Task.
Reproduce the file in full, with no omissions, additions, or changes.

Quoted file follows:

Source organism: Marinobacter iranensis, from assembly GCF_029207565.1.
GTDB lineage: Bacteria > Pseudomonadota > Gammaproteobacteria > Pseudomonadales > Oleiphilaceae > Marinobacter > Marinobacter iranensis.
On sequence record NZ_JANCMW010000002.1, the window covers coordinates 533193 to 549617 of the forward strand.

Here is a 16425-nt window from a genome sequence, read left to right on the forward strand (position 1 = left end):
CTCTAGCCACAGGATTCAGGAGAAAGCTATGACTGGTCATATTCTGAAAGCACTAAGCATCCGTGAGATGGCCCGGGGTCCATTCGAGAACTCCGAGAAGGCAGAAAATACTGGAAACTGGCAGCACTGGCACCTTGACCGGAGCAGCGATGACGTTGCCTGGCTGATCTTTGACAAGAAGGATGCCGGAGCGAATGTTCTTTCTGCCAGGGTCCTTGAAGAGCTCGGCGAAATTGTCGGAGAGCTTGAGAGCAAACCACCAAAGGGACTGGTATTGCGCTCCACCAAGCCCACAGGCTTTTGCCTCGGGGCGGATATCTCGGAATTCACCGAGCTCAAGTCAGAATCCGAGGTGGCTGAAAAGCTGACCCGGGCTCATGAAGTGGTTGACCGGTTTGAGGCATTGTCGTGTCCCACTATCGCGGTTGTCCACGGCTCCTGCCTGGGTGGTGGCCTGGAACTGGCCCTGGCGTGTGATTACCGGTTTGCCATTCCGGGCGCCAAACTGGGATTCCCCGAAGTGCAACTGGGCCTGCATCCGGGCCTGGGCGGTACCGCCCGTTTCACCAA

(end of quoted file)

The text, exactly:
Source organism: Marinobacter iranensis, from assembly GCF_029207565.1.
GTDB lineage: Bacteria > Pseudomonadota > Gammaproteobacteria > Pseudomonadales > Oleiphilaceae > Marinobacter > Marinobacter iranensis.
On sequence record NZ_JANCMW010000002.1, the window covers coordinates 533193 to 549617 of the forward strand.

Here is a 16425-nt window from a genome sequence, read left to right on the forward strand (position 1 = left end):
CTCTAGCCACAGGATTCAGGAGAAAGCTATGACTGGTCATATTCTGAAAGCACTAAGCATCCGTGAGATGGCCCGGGGTCCATTCGAGAACTCCGAGAAGGCAGAAAATACTGGAAACTGGCAGCACTGGCACCTTGACCGGAGCAGCGATGACGTTGCCTGGCTGATCTTTGACAAGAAGGATGCCGGAGCGAATGTTCTTTCTGCCAGGGTCCTTGAAGAGCTCGGCGAAATTGTCGGAGAGCTTGAGAGCAAACCACCAAAGGGACTGGTATTGCGCTCCACCAAGCCCACAGGCTTTTGCCTCGGGGCGGATATCTCGGAATTCACCGAGCTCAAGTCAGAATCCGAGGTGGCTGAAAAGCTGACCCGGGCTCATGAAGTGGTTGACCGGTTTGAGGCATTGTCGTGTCCCACTATCGCGGTTGTCCACGGCTCCTGCCTGGGTGGTGGCCTGGAACTGGCCCTGGCGTGTGATTACCGGTTTGCCATTCCGGGCGCCAAACTGGGATTCCCCGAAGTGCAACTGGGCCTGCATCCGGGCCTGGGCGGTACCGCCCGTTTCACCAA